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I have a first-generation MacBook, which are notorious for having a very low max sound output level when using the built-in speakers. I'm looking for a good software solution (i.e., no suggestions for headphones/external speakers) to boost the maximum sound output-level.

My main criteria is this: I don't want something that's app-specific, such as using VLC's built-in volume control + equalizer. I'm looking for something that either works system-wide for all sound output, or can be used with any app.

The best solution I've run across so far is described here -- it details using Audio Hijack Pro to hijack any given app's sound output and boost it with AH's equalizer controls.

While the Audio Hijack solution works okay, what I'd really like to find is a control panel or background app that puts an icon in the menu bar with either a system-wide toggle or an app-selector to toggle the volume boost for the chosen app.

Any alternatives that are better than the Audio Hijack solution?

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What are you outputting to? Internal speakers, headphones, external speakers? –  Troggy Aug 12 '09 at 23:23
    
This is just the internal speakers. I indicated software as I'm not interested in solutions suggesting I use headphones or external speakers. I'll update the question. –  arathorn Aug 12 '09 at 23:25
    
Is it only with certain videos or music or just in general? Cause the internal speakers can only go so loud. –  Troggy Aug 12 '09 at 23:27
    
@Troggy: Sure, but, like I said, this particular line of MacBooks was notorious for a really low max level on the internal speakers. The later generations don't have this problem. –  arathorn Aug 12 '09 at 23:29

5 Answers 5

up vote 2 down vote accepted
+125

How About Rogue Amoeba's SoundSource? I'm not sure if it does exactly what you want, but give it a try. The price is right. Otherwise Audio Hijack Pro was going to be my recommendation.

For a hardware solution check out HeadRoom's Total Airhead or Total Bithead, which besides amping up the volume, it will help the sound quality if you don't have the most efficient headphones. This is very dependent on what headphones you have.

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Well, SoundSource doesn't do any volume boosting, but +1 for the app as it might end up being part of an improved solution. –  arathorn Aug 13 '09 at 13:25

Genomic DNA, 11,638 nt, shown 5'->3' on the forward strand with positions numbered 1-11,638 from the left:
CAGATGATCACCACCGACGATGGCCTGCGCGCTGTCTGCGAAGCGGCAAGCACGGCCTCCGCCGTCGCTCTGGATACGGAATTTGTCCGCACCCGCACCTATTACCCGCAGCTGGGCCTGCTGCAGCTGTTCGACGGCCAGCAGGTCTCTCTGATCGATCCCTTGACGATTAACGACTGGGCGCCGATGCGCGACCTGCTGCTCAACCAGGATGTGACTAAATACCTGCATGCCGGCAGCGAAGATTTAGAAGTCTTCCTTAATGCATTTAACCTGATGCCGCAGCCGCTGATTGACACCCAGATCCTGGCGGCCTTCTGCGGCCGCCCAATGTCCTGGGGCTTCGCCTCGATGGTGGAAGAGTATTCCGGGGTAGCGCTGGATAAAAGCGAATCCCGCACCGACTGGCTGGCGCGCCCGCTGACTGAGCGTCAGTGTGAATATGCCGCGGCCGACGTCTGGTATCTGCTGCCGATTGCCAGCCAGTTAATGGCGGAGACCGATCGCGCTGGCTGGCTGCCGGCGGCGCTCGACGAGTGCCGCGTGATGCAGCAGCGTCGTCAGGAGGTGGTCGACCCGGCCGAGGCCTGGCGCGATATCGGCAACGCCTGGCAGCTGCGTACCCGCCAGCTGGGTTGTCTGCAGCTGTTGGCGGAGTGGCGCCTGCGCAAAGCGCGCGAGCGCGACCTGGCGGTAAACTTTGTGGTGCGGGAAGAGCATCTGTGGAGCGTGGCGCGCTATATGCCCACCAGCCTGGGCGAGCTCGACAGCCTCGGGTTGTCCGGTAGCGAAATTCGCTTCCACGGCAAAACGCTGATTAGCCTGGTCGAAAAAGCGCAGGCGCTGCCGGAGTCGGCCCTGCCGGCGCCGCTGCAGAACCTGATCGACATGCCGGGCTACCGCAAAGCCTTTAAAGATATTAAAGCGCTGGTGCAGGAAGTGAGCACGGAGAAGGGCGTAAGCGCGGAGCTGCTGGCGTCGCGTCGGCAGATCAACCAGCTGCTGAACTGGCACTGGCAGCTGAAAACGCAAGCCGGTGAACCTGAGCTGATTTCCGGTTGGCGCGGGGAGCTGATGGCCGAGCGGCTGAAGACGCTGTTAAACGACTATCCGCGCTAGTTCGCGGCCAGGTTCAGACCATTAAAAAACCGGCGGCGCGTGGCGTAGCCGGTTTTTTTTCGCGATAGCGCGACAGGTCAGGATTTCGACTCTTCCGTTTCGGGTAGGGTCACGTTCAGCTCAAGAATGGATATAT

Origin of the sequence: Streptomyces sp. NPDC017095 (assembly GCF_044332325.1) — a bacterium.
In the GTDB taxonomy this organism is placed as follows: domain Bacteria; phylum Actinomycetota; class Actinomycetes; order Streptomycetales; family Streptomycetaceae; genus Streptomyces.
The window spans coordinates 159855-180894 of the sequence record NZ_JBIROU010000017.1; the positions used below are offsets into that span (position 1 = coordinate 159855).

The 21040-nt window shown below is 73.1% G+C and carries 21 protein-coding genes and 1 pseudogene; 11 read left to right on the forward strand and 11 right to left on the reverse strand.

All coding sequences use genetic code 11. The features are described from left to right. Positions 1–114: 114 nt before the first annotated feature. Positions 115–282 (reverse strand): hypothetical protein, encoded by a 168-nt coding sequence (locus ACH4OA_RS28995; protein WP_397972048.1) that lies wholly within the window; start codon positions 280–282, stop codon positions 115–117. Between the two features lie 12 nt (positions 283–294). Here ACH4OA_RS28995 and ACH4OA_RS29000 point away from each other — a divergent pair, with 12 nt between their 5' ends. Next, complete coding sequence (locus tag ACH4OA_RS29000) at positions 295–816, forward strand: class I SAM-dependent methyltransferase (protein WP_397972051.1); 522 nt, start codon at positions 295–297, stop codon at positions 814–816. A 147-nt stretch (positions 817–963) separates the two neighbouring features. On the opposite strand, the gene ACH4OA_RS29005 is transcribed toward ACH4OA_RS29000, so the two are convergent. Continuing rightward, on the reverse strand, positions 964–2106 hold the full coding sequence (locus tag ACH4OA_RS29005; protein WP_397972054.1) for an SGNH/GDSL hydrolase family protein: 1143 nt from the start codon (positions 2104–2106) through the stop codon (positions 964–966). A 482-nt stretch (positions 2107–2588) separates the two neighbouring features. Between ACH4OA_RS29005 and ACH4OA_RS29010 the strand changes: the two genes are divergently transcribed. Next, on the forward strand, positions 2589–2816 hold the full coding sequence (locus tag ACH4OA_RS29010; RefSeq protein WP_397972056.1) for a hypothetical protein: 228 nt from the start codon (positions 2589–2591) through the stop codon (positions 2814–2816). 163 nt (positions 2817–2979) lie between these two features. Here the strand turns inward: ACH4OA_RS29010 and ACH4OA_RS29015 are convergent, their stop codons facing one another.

Although, I notice that most of SoundSource's functionality is now built-in to 10.6, by option-clicking on the sound volume menu bar icon. –  arathorn Sep 1 '09 at 18:49
    
Thanks. I hand't noticed that. Also 10.6 is much slower to switch to headphones than any previous version of OS X. –  Mark Thalman Sep 2 '09 at 10:32

Hear looks like it would do the trick, and they do have a free demo. It has a system-wide equalizer and per-application settings as well. Also, this program is compatible with Snow Leopard.

It has a favorable Macworld review as well. I'll have to give it a try on my MacBook and I'll updated when I've tried it.

Update: It looks like this does the job. Note that on the EQ the preamp supports positive values.

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Apple's engineers had second thoughts about the operating margins of the early MacBook's speakers, but had them too late in the game to re-specify the hardware. They used a kernel extension plug-in as a software workaround to restrict the MacBook's available gain potential. The plug-in also lists which digital signal processes are available for applications to hook into, as well as spelling out the upper and lower limits the processes may use. The goal was to eliminate all the conditions which could be tough on little speakers, not just put a cap on the amplifier.

Apple was concerned that if the iTunes equalizer, as an example, had access to the full capacity of Intel's codec, (which Apple can't mess with), and if a user set the low frequencies to boom-box levels, it could end up being a one-time-only event. Indeed, the engineers' caution has the plug-in adjust the volume of the startup chime to adapt to whatever DSP settings might be in force during a boot.

So much for the history lesson. Before even thinking of doing anything I suggest, visit Apple's site to verify you have installed all of the appropriate Firmware Updates for your MacBook. Doing so could provide the simplest solution possible. Although it wasn't true for everyone, many MacBook owners reported Firmware Update 1.2 cured their low volume issues. (Not all updates are apropriate for all models.)